Some pig: USDA, Codagenix target swine flu

Piggy bank: USDA funding to research a potential swine flu vaccine could speed Codagenix products to market.


With Zika virus, Foot and Mouth Disease and other global threats already in its crosshairs, Farmingdale biotech Codagenix Inc. is challenging another high-profile opponent: swine flu.

A Phase I Small Business Innovation Research grant from the U.S. Department of Agriculture will fund research and development of an influenza vaccine for swine using Codagenix’s proprietary software platform, which “re-codes” viruses to create and test potential vaccines.

Research and development under the $99,710 SBIR grant is expected to begin immediately, with uniquely constructed vaccine strains ready for field tests within 18 months, according to Codagenix cofounder and COO J. Robert Coleman.

Coleman (left) and Mueller: When pigs fly.

Coleman (left) and Mueller: When pigs fly.

The creation of a “highly cross-protective, live-attenuated swine influenza vaccine” serves two primary purposes, Coleman noted: reducing the use of antibiotics in swine livestock and preventing the kind of economic disaster that befell the U.S. pork industry in 2009, when global fears over a swine flu pandemic sent domestic producers reeling.

The pandemic seven years ago actually involved the H1N1 influenza virus, a “reassortment” (a mixing of a species’ genetic material into new combinations) of bird, swine and human flus combined with a pig influenza common to Eurasia – hence, the porky handle, which is a scientific misnomer.

Despite that dubious connection to swine and repeated affirmations from the Centers for Disease Control and Prevention, the World Health Organization and other international food organizations that pigs were safe to eat and not to blame for the influenza pandemic, pork futures tanked.

Egypt famously slaughtered its entire national pork stock – some 300,000 animals, raised and consumed by the Muslim country’s Christian minority – while major international consumers China, Russia and South Korea banned pork shipments from California, Texas and Kansas, along with shipments from Mexico, where legend says the outbreak began.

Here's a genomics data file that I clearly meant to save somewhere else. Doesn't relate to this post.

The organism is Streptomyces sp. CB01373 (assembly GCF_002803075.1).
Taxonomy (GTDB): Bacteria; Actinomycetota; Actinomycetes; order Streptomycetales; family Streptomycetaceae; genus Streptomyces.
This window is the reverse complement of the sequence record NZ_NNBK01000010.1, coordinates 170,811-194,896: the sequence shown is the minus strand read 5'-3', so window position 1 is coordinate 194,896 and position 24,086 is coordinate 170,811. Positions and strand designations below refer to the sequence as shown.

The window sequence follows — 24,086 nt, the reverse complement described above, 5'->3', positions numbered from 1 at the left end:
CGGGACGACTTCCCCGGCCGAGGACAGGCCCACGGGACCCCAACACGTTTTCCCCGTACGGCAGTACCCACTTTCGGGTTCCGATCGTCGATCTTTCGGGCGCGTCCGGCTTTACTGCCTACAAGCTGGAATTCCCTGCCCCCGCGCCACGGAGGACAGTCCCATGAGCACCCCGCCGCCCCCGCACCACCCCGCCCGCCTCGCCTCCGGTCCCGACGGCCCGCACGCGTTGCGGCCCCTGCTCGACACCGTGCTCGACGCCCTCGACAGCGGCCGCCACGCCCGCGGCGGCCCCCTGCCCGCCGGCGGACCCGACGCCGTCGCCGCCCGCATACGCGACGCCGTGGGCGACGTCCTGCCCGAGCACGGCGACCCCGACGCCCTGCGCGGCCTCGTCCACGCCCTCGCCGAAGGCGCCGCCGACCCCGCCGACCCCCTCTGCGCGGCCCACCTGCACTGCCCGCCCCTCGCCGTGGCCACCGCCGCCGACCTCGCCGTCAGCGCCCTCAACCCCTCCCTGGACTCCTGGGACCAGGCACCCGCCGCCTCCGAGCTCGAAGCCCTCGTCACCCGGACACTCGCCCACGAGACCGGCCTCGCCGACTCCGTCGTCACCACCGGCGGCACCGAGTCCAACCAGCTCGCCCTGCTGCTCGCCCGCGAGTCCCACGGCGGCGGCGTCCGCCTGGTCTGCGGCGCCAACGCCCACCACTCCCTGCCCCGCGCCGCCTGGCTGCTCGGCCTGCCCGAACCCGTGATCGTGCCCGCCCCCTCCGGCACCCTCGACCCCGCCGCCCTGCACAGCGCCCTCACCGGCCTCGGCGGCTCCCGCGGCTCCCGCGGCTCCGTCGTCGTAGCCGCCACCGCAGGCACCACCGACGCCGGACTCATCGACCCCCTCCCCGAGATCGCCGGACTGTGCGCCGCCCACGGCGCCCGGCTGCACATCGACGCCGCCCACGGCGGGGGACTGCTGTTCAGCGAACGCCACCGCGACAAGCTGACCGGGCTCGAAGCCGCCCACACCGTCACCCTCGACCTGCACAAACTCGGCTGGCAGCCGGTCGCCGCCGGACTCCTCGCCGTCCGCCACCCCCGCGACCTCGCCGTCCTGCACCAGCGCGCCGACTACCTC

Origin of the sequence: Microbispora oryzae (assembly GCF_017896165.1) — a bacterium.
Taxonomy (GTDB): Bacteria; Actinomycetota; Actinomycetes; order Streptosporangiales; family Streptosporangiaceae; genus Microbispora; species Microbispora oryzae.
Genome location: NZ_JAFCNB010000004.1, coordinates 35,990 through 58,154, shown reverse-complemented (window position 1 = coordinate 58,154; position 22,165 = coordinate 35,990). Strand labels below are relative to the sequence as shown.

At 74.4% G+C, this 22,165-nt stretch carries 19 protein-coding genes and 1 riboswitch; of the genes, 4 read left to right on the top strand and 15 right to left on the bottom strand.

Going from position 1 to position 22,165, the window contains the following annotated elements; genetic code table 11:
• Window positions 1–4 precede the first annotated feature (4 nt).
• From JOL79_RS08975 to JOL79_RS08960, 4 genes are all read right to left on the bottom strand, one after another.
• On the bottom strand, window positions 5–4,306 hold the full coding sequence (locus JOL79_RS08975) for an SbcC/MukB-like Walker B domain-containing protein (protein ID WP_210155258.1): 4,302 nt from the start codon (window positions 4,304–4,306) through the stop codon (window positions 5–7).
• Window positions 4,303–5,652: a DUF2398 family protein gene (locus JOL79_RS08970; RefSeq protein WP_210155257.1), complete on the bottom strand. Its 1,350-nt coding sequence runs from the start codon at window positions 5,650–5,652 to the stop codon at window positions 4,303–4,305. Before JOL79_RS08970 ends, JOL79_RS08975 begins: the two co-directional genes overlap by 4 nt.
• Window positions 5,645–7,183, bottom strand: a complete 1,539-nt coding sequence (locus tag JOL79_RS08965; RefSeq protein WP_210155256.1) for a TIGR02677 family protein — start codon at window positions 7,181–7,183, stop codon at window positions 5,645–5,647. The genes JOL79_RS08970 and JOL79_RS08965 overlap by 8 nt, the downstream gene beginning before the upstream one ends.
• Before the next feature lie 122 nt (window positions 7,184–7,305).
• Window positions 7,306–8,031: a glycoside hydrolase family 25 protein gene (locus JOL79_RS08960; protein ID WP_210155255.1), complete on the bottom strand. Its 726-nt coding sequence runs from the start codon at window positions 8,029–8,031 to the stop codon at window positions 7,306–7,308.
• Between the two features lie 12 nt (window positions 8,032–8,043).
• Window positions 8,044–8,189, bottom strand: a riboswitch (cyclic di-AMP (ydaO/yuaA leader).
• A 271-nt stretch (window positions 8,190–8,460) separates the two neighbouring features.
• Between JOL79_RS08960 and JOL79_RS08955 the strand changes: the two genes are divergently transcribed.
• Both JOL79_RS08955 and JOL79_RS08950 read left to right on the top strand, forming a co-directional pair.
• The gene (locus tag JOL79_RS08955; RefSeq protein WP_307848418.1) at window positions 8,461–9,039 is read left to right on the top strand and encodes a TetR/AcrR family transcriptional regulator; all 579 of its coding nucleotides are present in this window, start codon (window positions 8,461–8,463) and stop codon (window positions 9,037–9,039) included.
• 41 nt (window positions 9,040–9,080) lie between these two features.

Coleman noted an industry-buster that, at its apex, cost U.S. pork producers upwards of $5 million per day.

“The goal of the vaccine is to safeguard against the economic impact of swine influenza on the swine industry,” the COO said. “And importantly, to reduce the use of antibiotics in swine.”

That antibiotic-reduction benefit could be a long-term public-health boon. Considering Codagenix’s pre-clinical success developing an influenza vaccine for human testing, confidence is high the company’s vaccine-development platform can be leveraged to construct a vaccine that protects livestock against current and future swine-flu mutations – reducing the need for subsequent innoculations.

“Current commercial swine influenza vaccines still use an inactivated virus, akin to the ‘flu-shot’ used for people,” noted Codagenix cofounder Steffen Mueller, the company’s president and chief scientific officer. “Using an inactivated virus requires continual vaccine updating each season and, as we know, this leads to strain-mismatching and low efficacy.

“Our goal is to make a vaccine that won’t require updating each year,” Mueller added. “Rather, one that can provide multi-season protection.”

The SBIR program is a highly competitive grant program that funds R&D at small U.S. businesses, with emphasis on commercialization of innovative technologies. That innovation focus makes Codagenix – which launched in 2012 and was a resident of Stony Brook University’s Long Island High-Technology Incubator before its recent move to Farmingdale State College’s Broad Hollow Bioscience Park – the ideal grant recipient, according to U.S. Rep. Peter King (R-Massapequa Park).

“Codagenix’s next-generation approach to making vaccines is exactly the kind of technology the SBIR program is designed to support,” King said in a statement. “There is clearly a need for vaccines to protect both our public health and economic interests.”

The nearly $100,000 Phase I stipend is the latest capital affirmation of Codagenix’s promising software platform.

In 2014, the startup was among the first companies to receive a combined $100,000 investment from regional business booster Accelerate Long Island and the Long Island Emerging Technologies Fund, a venture vehicle powered by Setauket investment firm Jove Equity Partners and Roslyn’s Topspin Fund. That seed-funding was followed by a $2 million buy-in by Topspin Partners.

Prior to those investments, Codagenix landed roughly $1.9 million in National Institutes of Health grants; it subsequently shared a $100,000 USDA grant with the Plum Island Animal Disease Center for the development of a Foot and Mouth vaccine.

With those human influenza trials looming later this year, Codagenix now adds swine flu to its government-funded target list – a win for both the $22.5 billion domestic pork industry and the Farmingdale biotech’s investors, according to its COO.

“Commercially, we’re excited to expand into the agriculture space,” Coleman said. “It’s a quicker path to market, as compared to producing vaccines for human diseases.”